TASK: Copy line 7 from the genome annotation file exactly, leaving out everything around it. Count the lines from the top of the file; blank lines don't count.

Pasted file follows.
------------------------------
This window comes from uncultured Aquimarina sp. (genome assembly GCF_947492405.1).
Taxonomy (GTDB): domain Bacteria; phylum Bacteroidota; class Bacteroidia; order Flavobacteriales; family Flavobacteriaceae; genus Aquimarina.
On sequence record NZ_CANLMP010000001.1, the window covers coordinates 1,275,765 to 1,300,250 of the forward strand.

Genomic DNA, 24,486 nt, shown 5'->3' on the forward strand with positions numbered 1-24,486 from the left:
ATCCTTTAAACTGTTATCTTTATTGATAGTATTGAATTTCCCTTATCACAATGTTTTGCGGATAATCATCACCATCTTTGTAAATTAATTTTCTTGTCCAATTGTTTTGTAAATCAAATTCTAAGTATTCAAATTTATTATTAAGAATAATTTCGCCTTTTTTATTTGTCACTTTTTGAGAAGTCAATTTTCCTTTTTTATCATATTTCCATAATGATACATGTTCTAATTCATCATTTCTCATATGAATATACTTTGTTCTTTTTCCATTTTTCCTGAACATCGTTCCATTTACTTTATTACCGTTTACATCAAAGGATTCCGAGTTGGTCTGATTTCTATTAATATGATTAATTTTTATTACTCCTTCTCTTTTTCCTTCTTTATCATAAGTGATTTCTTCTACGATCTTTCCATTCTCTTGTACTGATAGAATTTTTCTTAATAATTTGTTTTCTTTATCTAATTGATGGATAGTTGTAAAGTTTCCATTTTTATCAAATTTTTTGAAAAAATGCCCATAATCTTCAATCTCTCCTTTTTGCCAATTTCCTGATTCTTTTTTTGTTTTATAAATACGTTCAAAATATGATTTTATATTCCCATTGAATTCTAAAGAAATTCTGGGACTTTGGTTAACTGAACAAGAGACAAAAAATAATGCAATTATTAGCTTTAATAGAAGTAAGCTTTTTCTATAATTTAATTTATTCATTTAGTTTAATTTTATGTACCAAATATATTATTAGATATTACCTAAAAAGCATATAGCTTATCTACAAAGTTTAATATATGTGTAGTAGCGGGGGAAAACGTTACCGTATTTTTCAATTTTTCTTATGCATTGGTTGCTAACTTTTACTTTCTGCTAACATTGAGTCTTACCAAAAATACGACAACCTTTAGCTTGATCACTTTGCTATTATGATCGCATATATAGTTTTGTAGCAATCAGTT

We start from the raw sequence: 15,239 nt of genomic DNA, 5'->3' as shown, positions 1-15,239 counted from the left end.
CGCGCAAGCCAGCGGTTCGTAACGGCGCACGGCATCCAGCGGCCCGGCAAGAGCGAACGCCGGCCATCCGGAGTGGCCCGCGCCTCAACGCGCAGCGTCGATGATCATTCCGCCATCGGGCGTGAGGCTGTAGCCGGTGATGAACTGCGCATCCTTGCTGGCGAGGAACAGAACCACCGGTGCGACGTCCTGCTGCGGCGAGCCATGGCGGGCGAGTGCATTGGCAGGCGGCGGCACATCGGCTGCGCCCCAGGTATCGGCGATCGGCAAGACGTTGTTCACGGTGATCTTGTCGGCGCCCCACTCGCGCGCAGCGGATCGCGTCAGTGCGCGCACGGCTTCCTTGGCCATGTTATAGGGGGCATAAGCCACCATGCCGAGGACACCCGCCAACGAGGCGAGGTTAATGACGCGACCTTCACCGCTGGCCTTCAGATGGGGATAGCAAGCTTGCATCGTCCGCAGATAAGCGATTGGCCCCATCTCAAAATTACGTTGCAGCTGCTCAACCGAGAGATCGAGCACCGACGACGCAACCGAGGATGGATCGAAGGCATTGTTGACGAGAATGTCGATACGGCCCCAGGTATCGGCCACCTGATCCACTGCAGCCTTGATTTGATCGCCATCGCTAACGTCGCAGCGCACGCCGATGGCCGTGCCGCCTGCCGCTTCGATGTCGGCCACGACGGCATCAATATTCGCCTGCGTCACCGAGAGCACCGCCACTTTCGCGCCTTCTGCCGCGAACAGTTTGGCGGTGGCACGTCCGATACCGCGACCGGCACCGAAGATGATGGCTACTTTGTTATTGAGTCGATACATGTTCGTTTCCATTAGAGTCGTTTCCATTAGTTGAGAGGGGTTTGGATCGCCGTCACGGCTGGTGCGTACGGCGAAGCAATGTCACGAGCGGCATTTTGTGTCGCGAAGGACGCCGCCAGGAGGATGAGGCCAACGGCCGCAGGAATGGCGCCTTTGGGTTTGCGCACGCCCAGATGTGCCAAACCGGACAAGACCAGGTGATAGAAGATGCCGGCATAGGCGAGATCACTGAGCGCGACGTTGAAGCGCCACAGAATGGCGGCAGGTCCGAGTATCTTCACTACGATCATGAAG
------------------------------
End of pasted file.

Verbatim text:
CGCGCAAGCCAGCGGTTCGTAACGGCGCACGGCATCCAGCGGCCCGGCAAGAGCGAACGCCGGCCATCCGGAGTGGCCCGCGCCTCAACGCGCAGCGTCGATGATCATTCCGCCATCGGGCGTGAGGCTGTAGCCGGTGATGAACTGCGCATCCTTGCTGGCGAGGAACAGAACCACCGGTGCGACGTCCTGCTGCGGCGAGCCATGGCGGGCGAGTGCATTGGCAGGCGGCGGCACATCGGCTGCGCCCCAGGTATCGGCGATCGGCAAGACGTTGTTCACGGTGATCTTGTCGGCGCCCCACTCGCGCGCAGCGGATCGCGTCAGTGCGCGCACGGCTTCCTTGGCCATGTTATAGGGGGCATAAGCCACCATGCCGAGGACACCCGCCAACGAGGCGAGGTTAATGACGCGACCTTCACCGCTGGCCTTCAGATGGGGATAGCAAGCTTGCATCGTCCGCAGATAAGCGATTGGCCCCATCTCAAAATTACGTTGCAGCTGCTCAACCGAGAGATCGAGCACCGACGACGCAACCGAGGATGGATCGAAGGCATTGTTGACGAGAATGTCGATACGGCCCCAGGTATCGGCCACCTGATCCACTGCAGCCTTGATTTGATCGCCATCGCTAACGTCGCAGCGCACGCCGATGGCCGTGCCGCCTGCCGCTTCGATGTCGGCCACGACGGCATCAATATTCGCCTGCGTCACCGAGAGCACCGCCACTTTCGCGCCTTCTGCCGCGAACAGTTTGGCGGTGGCACGTCCGATACCGCGACCGGCACCGAAGATGATGGCTACTTTGTTATTGAGTCGATACATGTTCGTTTCCATTAGAGTCGTTTCCATTAGTTGAGAGGGGTTTGGATCGCCGTCACGGCTGGTGCGTACGGCGAAGCAATGTCACGAGCGGCATTTTGTGTCGCGAAGGACGCCGCCAGGAGGATGAGGCCAACGGCCGCAGGAATGGCGCCTTTGGGTTTGCGCACGCCCAGATGTGCCAAACCGGACAAGACCAGGTGATAGAAGATGCCGGCATAGGCGAGATCACTGAGCGCGACGTTGAAGCGCCACAGAATGGCGGCAGGTCCGAGTATCTTCACTACGATCATGAAG